This review examines the role that respiratory plasticity has in the maintenance of breathing stability during sleep in individuals with sleep apnea. The initial portion of the review considers the manner in which repetitive breathing events may be initiated in individuals with sleep apnea. Thereafter, the role that two forms of respiratory plasticity, progressive augmentation of the hypoxic ventilatory response and long-term facilitation of upper airway and respiratory muscle activity, might have in modifying breathing events in humans is examined. In this context, present knowledge regarding the initiation of respiratory plasticity in humans during wakefulness and sleep is addressed. Also, published findings which reveal that exposure to intermittent hypoxia promotes breathing instability, at least in part, because of progressive augmentation of the hypoxic ventilatory response and the absence of long-term facilitation, are considered. Next, future directions are presented and are focused on the manner in which forms of plasticity that stabilize breathing might be promoted while diminishing destabilizing forms, concurrently. These future directions will consider the potential role of circadian rhythms in the promotion of respiratory plasticity and the role of respiratory plasticity in enhancing established treatments for sleep apnea. Published by Elsevier B.V.

  13. Intermittent hypoxia, respiratory plasticity and sleep apnea in humans; present knowledge and future investigations

    Mateika, Jason H.; Syed, Ziauddin

    2013-01-01

    This review examines the role that respiratory plasticity has in the maintenance of breathing stability during sleep in individuals with sleep apnea. The initial portion of the review considers the manner in which repetitive breathing events may be initiated in individuals with sleep apnea. Thereafter, the role that two forms of respiratory plasticity, progressive augmentation of the hypoxic ventilatory response and long-term facilitation of upper airway and respiratory muscle activity, might have in modifying breathing events in humans is examined. In this context, present knowledge regarding the initiation of respiratory plasticity in humans during wakefulness and sleep is addressed. Also, published findings which reveal that exposure to intermittent hypoxia promotes breathing instability, at least in part, because of progressive augmentation of the hypoxic ventilatory response and the absence of long-term facilitation, are considered. Next, future directions are presented and are focused on the manner in which forms of plasticity that stabilize breathing might be promoted while diminishing destabilizing forms, concurrently. These future directions will consider the potential role of circadian rhythms in the promotion of respiratory plasticity and the role of respiratory plasticity in enhancing established treatments for sleep apnea. PMID:23587570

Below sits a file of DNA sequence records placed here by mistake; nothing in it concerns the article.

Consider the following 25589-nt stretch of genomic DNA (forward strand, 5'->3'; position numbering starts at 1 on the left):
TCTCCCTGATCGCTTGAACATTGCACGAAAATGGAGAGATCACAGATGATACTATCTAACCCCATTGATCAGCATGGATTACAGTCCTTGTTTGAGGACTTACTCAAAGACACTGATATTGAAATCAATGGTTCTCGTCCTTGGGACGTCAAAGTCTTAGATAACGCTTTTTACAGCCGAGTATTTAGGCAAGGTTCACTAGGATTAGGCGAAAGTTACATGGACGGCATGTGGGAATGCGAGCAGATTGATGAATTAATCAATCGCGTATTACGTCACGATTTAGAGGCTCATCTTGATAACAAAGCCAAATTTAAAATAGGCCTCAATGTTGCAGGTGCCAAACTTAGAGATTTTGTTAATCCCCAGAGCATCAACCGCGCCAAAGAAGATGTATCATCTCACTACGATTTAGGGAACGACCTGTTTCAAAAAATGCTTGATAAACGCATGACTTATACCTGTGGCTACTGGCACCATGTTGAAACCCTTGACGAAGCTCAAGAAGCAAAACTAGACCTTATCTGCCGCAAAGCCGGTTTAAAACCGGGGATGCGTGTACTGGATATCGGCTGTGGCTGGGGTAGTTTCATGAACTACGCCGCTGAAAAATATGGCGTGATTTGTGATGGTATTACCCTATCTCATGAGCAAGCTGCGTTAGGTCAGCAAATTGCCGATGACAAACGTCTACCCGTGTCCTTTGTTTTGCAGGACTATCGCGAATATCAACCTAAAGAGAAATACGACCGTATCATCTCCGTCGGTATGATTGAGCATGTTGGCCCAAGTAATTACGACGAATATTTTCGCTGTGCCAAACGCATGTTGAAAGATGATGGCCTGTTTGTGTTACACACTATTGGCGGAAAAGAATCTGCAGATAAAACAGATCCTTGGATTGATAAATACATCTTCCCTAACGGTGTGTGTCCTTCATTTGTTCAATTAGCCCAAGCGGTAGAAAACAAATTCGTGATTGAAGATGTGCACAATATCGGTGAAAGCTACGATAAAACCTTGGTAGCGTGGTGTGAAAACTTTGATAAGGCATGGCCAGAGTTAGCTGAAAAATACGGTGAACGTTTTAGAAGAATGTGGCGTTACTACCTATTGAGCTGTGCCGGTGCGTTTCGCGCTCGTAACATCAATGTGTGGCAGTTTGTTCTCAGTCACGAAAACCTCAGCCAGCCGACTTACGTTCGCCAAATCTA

14. Etiology of Acute Respiratory Infections in Infants: A Prospective Birth Cohort Study.

    Kumar, Prawin; Medigeshi, Guruprasad R; Mishra, Vishnu S; Islam, Mojahidul; Randev, Shivani; Mukherjee, Aparna; Chaudhry, Rama; Kapil, Arti; Ram Jat, Kana; Lodha, Rakesh; Kabra, Sushil K

    2017-01-01

    There is paucity of studies on etiology of acute respiratory infections (ARI) in infants. The objective of this study is to document incidence and etiology of ARI in infants, their seasonal variability and association of clinical profile with etiology. A birth cohort was followed for the first year of life; for each episode of ARI, nasopharyngeal aspirates were collected to identify the causative respiratory virus(es) using multiplex real-time polymerase chain reaction assay. For lower respiratory tract infections blood culture, serum procalcitonin, serum antibodies to Mycoplasma and Chlamydia and urinary Streptococcus pneumoniae antigen were also assayed. A total of 503 ARI episodes were documented in 310 infants for an incidence rate of 1.8 episodes per infant per year. Of these, samples were processed in 395 episodes (upper respiratory tract infection: 377; lower respiratory tract infection: 18). One or more viruses were detected in 250 (63.3%) episodes and viral coinfections in 72 (18.2%) episodes. Rhinovirus was the most common virus [105 (42%)] followed by respiratory syncytial virus [50 (20%)], parainfluenza virus [42 (16.8%)] and coronavirus [44 (17.6%)]. In lower respiratory tract infections, viral infections were detected in 12 (66.7%) episodes, bacterial infections in 17 (94.4%) episodes and mixed bacterial-viral infections in 8 (44.4%) episodes. Peak incidence of viruses was observed during February-March and September-November. There was no significant difference in symptom duration with virus types. In this cohort of infants, ARI incidence was 1.8 episodes per year per infant; 95% were upper respiratory tract infections. Viruses were identified in 63.3% episodes, and the most common viruses detected were rhinovirus, respiratory syncytial virus and parainfluenza virus.

  15. Involvement of Mycoplasma synoviae in Respiratory Distress Cases of Broilers

    S. Ehtisham-ul-Haque*, S. U. Rahman, M. Siddique and A. S. Qureshi1

    2011-04-01